The recommended method, it seems, in cold water such as pool water, is first to remove the phosphate at a pH between 7.0 and 7.6. Then to do one or two additional treatments to remove silica and heavy metals (iron, etc.)from the water (not the surfaces), at a pH of 6.8 or below. My second and third treatments were done at a pH of 6.7. And yes I have a properly two point calibrated pH meter (recommended). Using half the jug, for the phosphate removal at a pH of 7.4 (note it seems it cannot remove the last 100 ppb according to the literature I read), then two additional treatments using a quarter of a jug at a pH of 6.7, using Muriatic acid to lower the pH, starting at an alkalinity of around 80 -90 it reduced it to around 50 ppm.
It was further recommended reading the "Googled" scientific papers to add and use a Copolymer to enhance the effect of flocculation, I used Jack's Magic Magenta Stuff, MSDS here:
An "Acrylic Acid Copolymer"
After the first 2 treatment I added an additional 5 oz to my 10,000 gallon pool, after the final treatment I added the recommended higher initial recommended dosage. Ironically the cleaner the pool the high the dosage needed.
Well this was done about 3 months ago, and by keeping the pH at 7.5, and adding a weekly dose of the Magenta stuff (Acrylic Acid Copolymer), my iron problems have gone away. Occasionally I add a little more copolymer if we have had heavy winds (over 26 mph) as it seems to bind any iron deposits on the pool floor.
The papers I read on line stated to use phosphonic acid, such as HEDP (Jack's Magic Purple Stuff) in doses of a minimum of 5 ppm (Jack recommends 12 ppm) in conjunction with Acrylic Acid Copolymer to control iron staining but I can no longer buy the Purple Stuff in my area, the best pool person I know told me he only uses the "Magenta" and it works, perhaps this is why the stores are no longer carrying it. Personally I would prefer both HEDP and the copolymer, but I cannot get it.
1. As regards the copolymer "Jacks Magic Magenta Stuff", from what I have read it performs optimally at a pH of 7.5. For waters/pools with very high iron, other heavy metal content, silica, or organic debris, even going triple the dose is not dangerous, as I understand it
2. The Aluminum Chloride does seem to lock up the CyA (Cyanuric Acid) for about 2 - 3 days, by which I mean a 50 ppm level will show if measured a 30 ppm level, a drop of 20 ppm. And indeed the daily chlorine drop will be greater than usual. After 2 -3 days it will again go back up to 50 ppm, and because the pool is a lot cleaner, the chlorine usage may drop.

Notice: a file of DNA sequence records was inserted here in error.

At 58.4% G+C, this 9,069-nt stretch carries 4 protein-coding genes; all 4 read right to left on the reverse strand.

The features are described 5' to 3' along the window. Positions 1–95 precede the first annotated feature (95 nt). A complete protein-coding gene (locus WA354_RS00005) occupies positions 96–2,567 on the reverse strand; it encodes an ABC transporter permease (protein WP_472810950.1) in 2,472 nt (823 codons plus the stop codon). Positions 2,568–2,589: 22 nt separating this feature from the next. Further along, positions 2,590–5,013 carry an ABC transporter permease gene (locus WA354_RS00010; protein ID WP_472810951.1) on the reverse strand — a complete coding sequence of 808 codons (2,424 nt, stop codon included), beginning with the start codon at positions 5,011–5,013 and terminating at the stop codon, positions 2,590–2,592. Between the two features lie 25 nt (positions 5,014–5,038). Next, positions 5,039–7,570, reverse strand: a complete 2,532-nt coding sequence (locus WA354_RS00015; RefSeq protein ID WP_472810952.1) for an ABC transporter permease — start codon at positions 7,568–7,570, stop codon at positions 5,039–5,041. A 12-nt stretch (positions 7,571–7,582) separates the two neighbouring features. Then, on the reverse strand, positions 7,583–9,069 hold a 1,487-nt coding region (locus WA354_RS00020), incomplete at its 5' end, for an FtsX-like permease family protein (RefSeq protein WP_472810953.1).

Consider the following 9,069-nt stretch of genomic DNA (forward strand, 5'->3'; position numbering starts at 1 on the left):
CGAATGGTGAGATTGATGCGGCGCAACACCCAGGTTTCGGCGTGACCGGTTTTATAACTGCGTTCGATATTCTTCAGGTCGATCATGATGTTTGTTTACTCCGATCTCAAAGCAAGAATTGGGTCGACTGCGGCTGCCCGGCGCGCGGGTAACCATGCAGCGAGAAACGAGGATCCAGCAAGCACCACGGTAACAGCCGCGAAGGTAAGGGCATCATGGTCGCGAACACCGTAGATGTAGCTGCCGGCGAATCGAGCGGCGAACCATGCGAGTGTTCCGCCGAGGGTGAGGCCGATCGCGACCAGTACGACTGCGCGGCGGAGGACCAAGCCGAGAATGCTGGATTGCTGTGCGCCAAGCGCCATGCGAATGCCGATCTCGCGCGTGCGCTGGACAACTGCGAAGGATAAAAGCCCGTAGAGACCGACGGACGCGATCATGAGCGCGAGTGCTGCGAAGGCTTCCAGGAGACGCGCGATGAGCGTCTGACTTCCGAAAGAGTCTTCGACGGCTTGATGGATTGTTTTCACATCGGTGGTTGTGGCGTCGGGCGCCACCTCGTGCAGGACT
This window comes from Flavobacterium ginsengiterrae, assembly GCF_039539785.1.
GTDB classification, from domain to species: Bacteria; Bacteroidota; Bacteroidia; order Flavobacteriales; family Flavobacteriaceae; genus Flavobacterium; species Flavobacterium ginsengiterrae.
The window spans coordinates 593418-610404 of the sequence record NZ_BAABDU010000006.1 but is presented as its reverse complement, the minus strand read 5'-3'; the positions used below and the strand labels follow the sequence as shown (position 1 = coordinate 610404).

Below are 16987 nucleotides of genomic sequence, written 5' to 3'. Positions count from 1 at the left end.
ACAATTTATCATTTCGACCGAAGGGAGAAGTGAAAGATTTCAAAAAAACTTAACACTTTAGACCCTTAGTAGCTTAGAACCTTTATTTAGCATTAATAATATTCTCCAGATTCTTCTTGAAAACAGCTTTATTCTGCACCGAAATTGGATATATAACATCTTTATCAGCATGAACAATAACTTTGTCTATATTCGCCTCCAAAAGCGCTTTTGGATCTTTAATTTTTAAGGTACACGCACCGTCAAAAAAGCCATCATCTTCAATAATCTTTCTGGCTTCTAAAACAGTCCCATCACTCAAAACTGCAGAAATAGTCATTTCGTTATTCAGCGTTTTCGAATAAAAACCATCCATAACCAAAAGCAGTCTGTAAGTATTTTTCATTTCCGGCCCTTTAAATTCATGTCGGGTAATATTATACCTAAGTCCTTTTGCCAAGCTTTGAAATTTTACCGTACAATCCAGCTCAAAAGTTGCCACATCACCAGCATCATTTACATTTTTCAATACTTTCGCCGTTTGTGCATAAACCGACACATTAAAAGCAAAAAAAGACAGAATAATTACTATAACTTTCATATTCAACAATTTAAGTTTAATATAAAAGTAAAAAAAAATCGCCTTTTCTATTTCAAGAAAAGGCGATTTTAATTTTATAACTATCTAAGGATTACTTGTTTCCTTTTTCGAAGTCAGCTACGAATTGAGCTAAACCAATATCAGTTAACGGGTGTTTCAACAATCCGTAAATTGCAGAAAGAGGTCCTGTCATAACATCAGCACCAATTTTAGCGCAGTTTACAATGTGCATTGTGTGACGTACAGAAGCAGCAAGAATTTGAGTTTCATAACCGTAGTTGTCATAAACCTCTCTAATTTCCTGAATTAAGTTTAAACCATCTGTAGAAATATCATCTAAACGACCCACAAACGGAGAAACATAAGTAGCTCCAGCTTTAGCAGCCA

3. The level of cloudiness that you will incur initially seems to be dependent on both the phosphate level and organic debris in the pool, if you have a lot say 2,500 ppb of ortophosphates , and other organic debris in other words much higher TDS (Total Dissolve Solids) than your salt level would imply then it will be a lot milkier for 24 - 48 hours. If it takes longer do not worry. But measure your orthophosphates again to see if you did bring them down to around 100 ppm, if you did not add sufficient to get them into that ppm area, before doing the last 2 treatments.
Once you get down to 100 ppm the clouding is very little, the next treatment may take only 12 hours to clear. The final treatment maybe only 8.
4. Note of caution: Only Aluminum Chloride based phosphate remover should be removed, NOT "Lanthanum chloride" based removers, such as regular "PHOSfree".
5. If you are going to use a different PAC (PolyAluminum Chloride) from Jack's Magenta Stuff, make sure it can handle high chlorine, over 1 or 2 ppm in this case, as most cannot.
6. Lastly doing this is not inexpensive, but if it keeps lasting and gives piece of mind, and allows one to run at a relatively benign pH of 7.5, it seems to me to be cheap at the price.
Anyway 3 months with absolutely no iron issues is, I believe, a first for me, but am not sure as I getting rather old and my memory is not as good as it was.
It appears that by removing both carbonate and silicate staining with HP and AA from the pool surfaces it helped to avoid iron getting glued/trapped. But the Aluminum Chloride treatment removed iron and silica from the liquid water I believe, and the weekly copolymer treatment (Magenta Stuff) seems to control both iron and silica in the water quite well it seems.
I think this may be worth giving a try if you have heavy iron fill water, because refilling with more water obviously will not help.
Only those of us with long suffering relationships with iron and silica scaling can truly comprehend what a pain it is. Those of you without this ongoing experience/nightmare, or minor experience, this may seem over the top. I realize this. But for me to walk out to a pool where the pH stays at around 7.5 for days on end and have no stains is like Galileo Galilei, knowing that while most of the world thought him wrong, and tried by the Inquisition he knew that by a combination of theory, calculations done by others before him, and experienced observation, and experimentation he was on the right track. Unfortunately he lived out the remainder of his life under house arrest.
So while I will definitely take all comments and perhaps massage the methods, as I did with HP by quadrupling the quantity, based on swampwoman's comment and a personal unsuccessful experience , I will stick with it for now, unless someone comes up with a better method, or chemical(s). Hoping you who read this do not put me to under internet arrest.
Of course the very faint possibility, nay minute possibility, exists that I could be wrong in my assumptions. At which point I will drown myself in a barrel of Chateau Lafite Rothschild, Vintage 1961!
Here are a few assorted articles in no particular order (there are many more), and of course you should "Google" yourself: